63. ^ "NWHL giving women platform to shine". Sporting News. October 9, 2015. Retrieved May 25, 2018.
  64. ^ Zoë Hayden (June 9, 2015). "Women's Hockey News Roundup, 6/9". Stanley Cup of Chowder. Archived from the original on June 13, 2015. Retrieved June 9, 2015.
  65. ^ "Alex Carpenter's Last Chance to Add a National Title to Her Résumé". The New York Times. March 11, 2016. ISSN 0362-4331. Retrieved May 25, 2018.
  66. ^ "Five WCHA Players Selected During Inaugural NWHL Draft" (PDF). Western Collegiate Hockey Association. June 20, 2015. Retrieved May 24, 2018.
  67. ^ "Two former college hockey stars bypassed the NWHL to play for free". ESPN. Retrieved May 25, 2018.
  68. ^ Clinton, Jared (October 7, 2015). "NWHL sells out inaugural game, Manon Rheaume to drop ceremonial puck in Buffalo". The Hockey News. Longueuil, PQ. Archived from the original on October 8, 2015.
  69. ^ Marrazza, Dan (October 11, 2015). "As puck drops on opening day, NWHL focused on sport's long-term growth". Sports Illustrated. Archived from the original on March 14, 2016. Retrieved March 15, 2016.
  70. ^ Clinton, Jared (October 11, 2015). "Watch Jessica Koizumi enter the record books with first goal in NWHL history". The Hockey News. Longueuil, PQ. Archived from the original on October 13, 2015.
  71. ^ Willis, Jay (January 1, 2018). "Transgender Hockey Star Harrison Browne Has More to Accomplish Before Hanging up the Skates". GQ. Retrieved May 25, 2018.
  72. ^ a b "7 Things To Know About The National Women's Hockey League All-Star Game". February 10, 2017. Retrieved May 25, 2018.
  73. ^ "NWHL: Amanda Kessel awarded Star of the Night by ESPN's SportsCenter". Excelle Sports. February 13, 2017. Retrieved May 25, 2018.
  74. ^ "Team USA Members Receive NWHL Honors". USA Hockey. March 14, 2017. Retrieved May 25, 2018.
  75. ^ "Champion Buffalo Beauts Bring The Isobel Cup to the WYRK Studios". Country 106.5 WYRK Radio. Retrieved May 25, 2018.
  76. ^ "NWHL announces broadcast partnership with ABC News for Isobel Cup Playoffs". The Ice Garden. Retrieved May 25, 2018.
  77. ^ "Buffalo Beauts honored at Sabres game after winning Isobel Cup". Excelle Sports. March 22, 2017. Retrieved May 25, 2018.
  78. ^ "2017–18 NWHL Schedule Announced". August 8, 2017. Retrieved May 25, 2018.
  79. ^ "Metropolitan Riveters hold off defending champion Buffalo Beauts for first NWHL title". ESPN. Retrieved May 25, 2018.
  80. ^ "In Epic Battle, Luleå Defeats Riveters to Claim Historic First Champions Cup". NWHL.zone. September 29, 2018.
  81. ^ a b "Isobel Cup". National Women's Hockey League. Retrieved May 25, 2018.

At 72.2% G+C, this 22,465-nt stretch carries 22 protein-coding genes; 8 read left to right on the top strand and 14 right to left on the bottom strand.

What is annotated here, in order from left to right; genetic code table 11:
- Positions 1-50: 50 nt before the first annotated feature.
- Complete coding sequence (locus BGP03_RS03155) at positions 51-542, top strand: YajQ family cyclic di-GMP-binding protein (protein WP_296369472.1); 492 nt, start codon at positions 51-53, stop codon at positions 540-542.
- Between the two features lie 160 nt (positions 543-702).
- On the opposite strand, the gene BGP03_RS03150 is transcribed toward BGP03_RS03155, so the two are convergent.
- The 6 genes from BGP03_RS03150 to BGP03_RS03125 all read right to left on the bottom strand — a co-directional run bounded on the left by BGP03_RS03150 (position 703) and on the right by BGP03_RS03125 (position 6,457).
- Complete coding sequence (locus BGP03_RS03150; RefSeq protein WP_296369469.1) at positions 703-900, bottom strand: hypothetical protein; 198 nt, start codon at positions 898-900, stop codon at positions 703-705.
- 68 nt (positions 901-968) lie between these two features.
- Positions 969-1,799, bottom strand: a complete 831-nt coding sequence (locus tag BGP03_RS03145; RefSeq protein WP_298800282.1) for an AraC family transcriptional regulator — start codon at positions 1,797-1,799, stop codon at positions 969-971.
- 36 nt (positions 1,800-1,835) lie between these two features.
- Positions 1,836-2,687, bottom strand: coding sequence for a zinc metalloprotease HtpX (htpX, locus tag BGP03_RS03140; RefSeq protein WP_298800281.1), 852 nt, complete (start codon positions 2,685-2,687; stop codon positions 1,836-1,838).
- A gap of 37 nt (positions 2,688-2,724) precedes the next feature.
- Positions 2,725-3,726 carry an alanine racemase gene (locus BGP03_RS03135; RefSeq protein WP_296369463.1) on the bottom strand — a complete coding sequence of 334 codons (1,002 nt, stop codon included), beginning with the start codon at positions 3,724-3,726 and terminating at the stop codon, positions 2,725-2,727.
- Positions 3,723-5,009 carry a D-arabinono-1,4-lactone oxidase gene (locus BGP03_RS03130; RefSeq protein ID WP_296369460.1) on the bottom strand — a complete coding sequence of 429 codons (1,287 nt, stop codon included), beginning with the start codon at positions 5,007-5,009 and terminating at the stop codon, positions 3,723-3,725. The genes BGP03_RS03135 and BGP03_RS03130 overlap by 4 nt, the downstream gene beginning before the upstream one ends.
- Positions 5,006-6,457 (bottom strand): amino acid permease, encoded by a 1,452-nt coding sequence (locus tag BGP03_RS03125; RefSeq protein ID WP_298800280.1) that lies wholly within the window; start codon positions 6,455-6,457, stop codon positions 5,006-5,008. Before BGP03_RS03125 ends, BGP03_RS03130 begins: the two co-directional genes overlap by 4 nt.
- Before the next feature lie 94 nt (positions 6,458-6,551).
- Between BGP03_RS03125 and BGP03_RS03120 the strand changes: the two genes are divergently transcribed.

82. ^ "The Boston Pride Are the NWHL's First-Ever Isobel Cup Champions". Boston Magazine. March 13, 2016. Retrieved May 25, 2018.
  83. ^ "Buffalo Beauts score in overtime to earn third straight Isobel Cup appearance". The Buffalo News. March 17, 2018. Retrieved May 25, 2018.
  84. ^ "Buffalo Beauts upset Boston Pride for Isobel Cup". ESPN. Retrieved May 25, 2018.
  85. ^ Furlong, Rich (November 14, 2016). "How to Watch NWHL Games". National Women's Hockey League. Retrieved May 25, 2018.
  86. ^ Murphy, Mike (October 10, 2015). "NWHL Games will be Streamed for Free with Cross-Ice Pass". SB Nation. Archived from the original on March 14, 2016. Retrieved March 13, 2016.
  87. ^ Neale, Jen (November 25, 2015). "NWHL, ESPN announce partnership to stream on ESPN3". Yahoo! Sports. Yahoo Inc. Archived from the original on March 5, 2016. Retrieved March 13, 2016.
  88. ^ SI Staff (November 17, 2015). "NWHL, NESN reach deal to televise eight Boston Pride games in 2015–16". Sports Illustrated. Archived from the original on March 4, 2016. Retrieved March 13, 2016.
  89. ^ Laung, Diamond (November 15, 2016). "National Women's Hockey League To Broadcast Games on Cheddar's Sling TV Channel". sporttechie.com. SportTechie, LLC. Archived from the original on November 19, 2016. Retrieved November 18, 2016.
  90. ^ "NWHL announces broadcast partnership with ABC News for Isobel Cup Playoffs". theicegarden.com. Archived from the original on August 24, 2017. Retrieved May 9, 2018.
  91. ^ "NWHL & Twitter Partner on 'Game of the Week' Broadcasts for the 2017–18 Season". June 20, 2017. Archived from the original on September 30, 2017.
  92. ^ "Twitch Named Exclusive Live Streaming Partner of the NWHL". September 5, 2019. Retrieved September 7, 2019.

Further readingEdit

External linksEdit